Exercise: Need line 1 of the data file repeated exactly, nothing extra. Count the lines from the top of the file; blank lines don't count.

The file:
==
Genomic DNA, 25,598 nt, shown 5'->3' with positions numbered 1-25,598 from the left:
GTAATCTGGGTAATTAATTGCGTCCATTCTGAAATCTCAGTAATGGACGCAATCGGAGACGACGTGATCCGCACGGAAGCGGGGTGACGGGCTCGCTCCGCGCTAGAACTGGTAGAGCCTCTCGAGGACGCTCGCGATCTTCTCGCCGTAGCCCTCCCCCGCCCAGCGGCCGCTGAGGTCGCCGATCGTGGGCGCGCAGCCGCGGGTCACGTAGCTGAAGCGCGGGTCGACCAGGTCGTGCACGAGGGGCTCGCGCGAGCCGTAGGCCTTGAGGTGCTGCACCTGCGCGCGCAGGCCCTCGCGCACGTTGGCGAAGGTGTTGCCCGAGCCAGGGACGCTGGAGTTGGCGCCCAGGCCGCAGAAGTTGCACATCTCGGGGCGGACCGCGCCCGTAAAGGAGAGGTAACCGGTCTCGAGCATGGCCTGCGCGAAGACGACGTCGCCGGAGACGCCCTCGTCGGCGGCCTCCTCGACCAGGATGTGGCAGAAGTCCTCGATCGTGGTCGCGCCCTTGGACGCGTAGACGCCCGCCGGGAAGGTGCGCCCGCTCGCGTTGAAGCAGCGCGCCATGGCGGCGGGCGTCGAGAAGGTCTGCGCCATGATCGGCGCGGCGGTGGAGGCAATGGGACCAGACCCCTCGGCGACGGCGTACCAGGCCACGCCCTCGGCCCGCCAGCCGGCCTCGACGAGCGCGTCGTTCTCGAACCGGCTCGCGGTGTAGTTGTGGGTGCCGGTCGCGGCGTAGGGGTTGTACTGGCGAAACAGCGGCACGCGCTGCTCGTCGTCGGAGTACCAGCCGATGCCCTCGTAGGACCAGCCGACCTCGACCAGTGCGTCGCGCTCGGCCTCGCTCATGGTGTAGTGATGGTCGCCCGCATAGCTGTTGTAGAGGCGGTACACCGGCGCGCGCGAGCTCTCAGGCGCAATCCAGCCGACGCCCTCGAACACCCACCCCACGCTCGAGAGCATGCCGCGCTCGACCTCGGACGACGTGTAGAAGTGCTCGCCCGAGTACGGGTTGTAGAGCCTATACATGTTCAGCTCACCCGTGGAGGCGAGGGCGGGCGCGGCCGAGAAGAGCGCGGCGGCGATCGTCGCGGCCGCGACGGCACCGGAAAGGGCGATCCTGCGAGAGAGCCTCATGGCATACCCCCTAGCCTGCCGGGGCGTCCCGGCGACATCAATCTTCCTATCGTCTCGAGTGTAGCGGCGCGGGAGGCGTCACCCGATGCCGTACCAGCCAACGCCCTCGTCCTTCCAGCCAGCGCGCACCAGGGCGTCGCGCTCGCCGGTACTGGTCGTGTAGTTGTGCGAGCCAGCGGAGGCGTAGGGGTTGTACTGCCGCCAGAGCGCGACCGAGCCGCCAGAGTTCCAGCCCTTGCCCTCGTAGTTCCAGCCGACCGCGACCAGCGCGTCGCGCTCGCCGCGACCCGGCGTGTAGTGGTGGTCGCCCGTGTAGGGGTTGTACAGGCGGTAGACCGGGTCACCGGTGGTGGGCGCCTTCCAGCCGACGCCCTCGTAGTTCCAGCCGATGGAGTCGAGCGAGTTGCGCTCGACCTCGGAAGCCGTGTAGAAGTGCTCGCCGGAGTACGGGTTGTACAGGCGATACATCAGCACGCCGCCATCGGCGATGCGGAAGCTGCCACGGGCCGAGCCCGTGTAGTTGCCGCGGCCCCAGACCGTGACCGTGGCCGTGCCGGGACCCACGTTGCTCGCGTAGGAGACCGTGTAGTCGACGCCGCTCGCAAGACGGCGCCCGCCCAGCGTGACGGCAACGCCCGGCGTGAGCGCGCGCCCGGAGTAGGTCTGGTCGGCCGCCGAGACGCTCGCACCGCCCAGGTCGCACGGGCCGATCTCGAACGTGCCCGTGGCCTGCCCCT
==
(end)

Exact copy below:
Genomic DNA, 25,598 nt, shown 5'->3' with positions numbered 1-25,598 from the left: